Trump halts effort to bring back Washington grizzlies
A grizzly bear in Yellowstone National Park. The National Park Service is evaluating whether to reintroduce grizzly bears to Washington's North Cascades. Credit: National Park Service
The Trump administration is suspending efforts to bolster the grizzly bear population in Washington’s North Cascades. That would leave this part of the mountain range with fewer than ten of the imperiled bears.
Recovery efforts have been underway for years, with a goal of reintroducing up to 200 grizzly bears. The North Cascades National Park Superintendent told a meeting in Montana last week that the Interior Department is halting the program, according to the Missoulian newspaper.
Conservation Northwest spokesman Chase Gunnell said the order to stop work is disappointing.
“We’re concerned if that is put on indefinite hold because these bears cannot wait indefinitely,” Gunnell said.
The Interior Department’s press office did not return requests for comment about the order to stop work on the plan.
The federal government has been reviewing the nearly 127,000 comments submitted on its proposal to bring back the bears to the region. One option suggested to do nothing — which biologists have said could lead to the bear’s extinction in the North Cascades. Three other options looked at different ways to bring grizzly bears in from British Columbia and Montana. Those options could take up to a century to reach 200 grizzlies in the region.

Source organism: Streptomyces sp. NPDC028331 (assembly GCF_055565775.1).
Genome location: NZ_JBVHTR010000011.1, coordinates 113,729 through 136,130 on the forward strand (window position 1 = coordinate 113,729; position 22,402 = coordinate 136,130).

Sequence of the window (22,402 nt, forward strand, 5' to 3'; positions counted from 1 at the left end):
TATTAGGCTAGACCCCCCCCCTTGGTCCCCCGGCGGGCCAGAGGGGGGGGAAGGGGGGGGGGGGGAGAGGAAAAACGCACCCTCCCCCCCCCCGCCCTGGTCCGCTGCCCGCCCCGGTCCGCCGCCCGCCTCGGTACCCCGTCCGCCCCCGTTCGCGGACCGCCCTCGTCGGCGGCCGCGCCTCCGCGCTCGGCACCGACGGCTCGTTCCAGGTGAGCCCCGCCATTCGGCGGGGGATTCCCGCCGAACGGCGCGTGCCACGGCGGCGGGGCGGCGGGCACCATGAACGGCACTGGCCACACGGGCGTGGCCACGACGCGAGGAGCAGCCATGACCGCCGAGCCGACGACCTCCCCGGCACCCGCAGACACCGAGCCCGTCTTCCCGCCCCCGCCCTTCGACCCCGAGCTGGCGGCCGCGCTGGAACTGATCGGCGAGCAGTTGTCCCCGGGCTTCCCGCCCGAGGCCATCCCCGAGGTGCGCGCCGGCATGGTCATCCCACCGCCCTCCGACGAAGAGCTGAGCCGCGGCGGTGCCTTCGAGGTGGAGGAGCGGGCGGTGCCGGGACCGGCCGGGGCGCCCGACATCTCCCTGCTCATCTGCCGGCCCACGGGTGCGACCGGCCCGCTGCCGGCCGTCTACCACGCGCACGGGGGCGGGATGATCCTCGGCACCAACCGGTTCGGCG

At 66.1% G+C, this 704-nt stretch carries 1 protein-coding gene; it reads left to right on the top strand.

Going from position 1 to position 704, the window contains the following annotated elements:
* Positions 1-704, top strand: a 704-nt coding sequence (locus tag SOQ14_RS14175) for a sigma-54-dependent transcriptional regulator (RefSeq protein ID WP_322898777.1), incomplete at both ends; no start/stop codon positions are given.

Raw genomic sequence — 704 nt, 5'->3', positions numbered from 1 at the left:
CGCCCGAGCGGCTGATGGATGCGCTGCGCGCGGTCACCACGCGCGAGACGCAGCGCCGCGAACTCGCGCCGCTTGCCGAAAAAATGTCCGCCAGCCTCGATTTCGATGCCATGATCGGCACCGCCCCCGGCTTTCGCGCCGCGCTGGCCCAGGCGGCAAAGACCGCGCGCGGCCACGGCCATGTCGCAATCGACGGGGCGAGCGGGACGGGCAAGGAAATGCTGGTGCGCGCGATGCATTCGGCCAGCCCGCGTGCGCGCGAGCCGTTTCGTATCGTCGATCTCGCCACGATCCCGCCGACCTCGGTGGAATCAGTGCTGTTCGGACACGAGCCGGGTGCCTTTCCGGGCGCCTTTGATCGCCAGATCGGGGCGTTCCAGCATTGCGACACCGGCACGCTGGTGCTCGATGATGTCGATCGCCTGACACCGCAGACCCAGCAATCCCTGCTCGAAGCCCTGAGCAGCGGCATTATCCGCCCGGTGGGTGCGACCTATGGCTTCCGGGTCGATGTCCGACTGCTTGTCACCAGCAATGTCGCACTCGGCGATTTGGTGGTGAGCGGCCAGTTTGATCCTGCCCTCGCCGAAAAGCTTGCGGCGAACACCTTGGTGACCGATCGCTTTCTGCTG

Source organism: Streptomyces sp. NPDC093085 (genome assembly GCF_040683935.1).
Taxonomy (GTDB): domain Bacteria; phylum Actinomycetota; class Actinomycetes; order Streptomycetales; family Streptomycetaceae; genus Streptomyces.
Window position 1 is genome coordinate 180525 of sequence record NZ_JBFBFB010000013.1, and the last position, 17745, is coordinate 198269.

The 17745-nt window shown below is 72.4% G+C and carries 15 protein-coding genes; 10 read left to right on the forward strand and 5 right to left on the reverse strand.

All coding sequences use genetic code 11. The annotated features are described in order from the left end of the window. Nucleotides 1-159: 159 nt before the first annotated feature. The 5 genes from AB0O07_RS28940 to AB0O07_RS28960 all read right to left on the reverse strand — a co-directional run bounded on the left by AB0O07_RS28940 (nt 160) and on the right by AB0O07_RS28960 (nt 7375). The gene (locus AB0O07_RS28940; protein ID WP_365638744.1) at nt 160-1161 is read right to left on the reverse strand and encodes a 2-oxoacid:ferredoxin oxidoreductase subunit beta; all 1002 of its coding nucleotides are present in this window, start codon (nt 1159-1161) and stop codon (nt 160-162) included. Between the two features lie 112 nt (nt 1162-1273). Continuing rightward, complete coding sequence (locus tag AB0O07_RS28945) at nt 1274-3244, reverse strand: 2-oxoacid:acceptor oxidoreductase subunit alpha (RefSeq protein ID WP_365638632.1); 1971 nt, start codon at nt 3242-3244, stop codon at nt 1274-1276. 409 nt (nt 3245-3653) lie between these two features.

Conservationists have been pushing to bring the bears back to the rugged terrain. But some people who live on the forest edges adamantly opposed reintroduction efforts, including ranchers who worried about adding another large predator to the landscape.
At one time, grizzly bears roamed throughout the West. Just in Washington’s North Cascades there were thousands of them. But since the 1800s, their population has plummeted, due to excessive hunting and the fragmentation of habitat.
Biologists say the isolated parts of the North Cascades remain great bear habitat.
“These bears have been waiting for more than 20 years, and the population can’t wait that much longer,” Gunnell said.
This story originally appeared on EarthFix.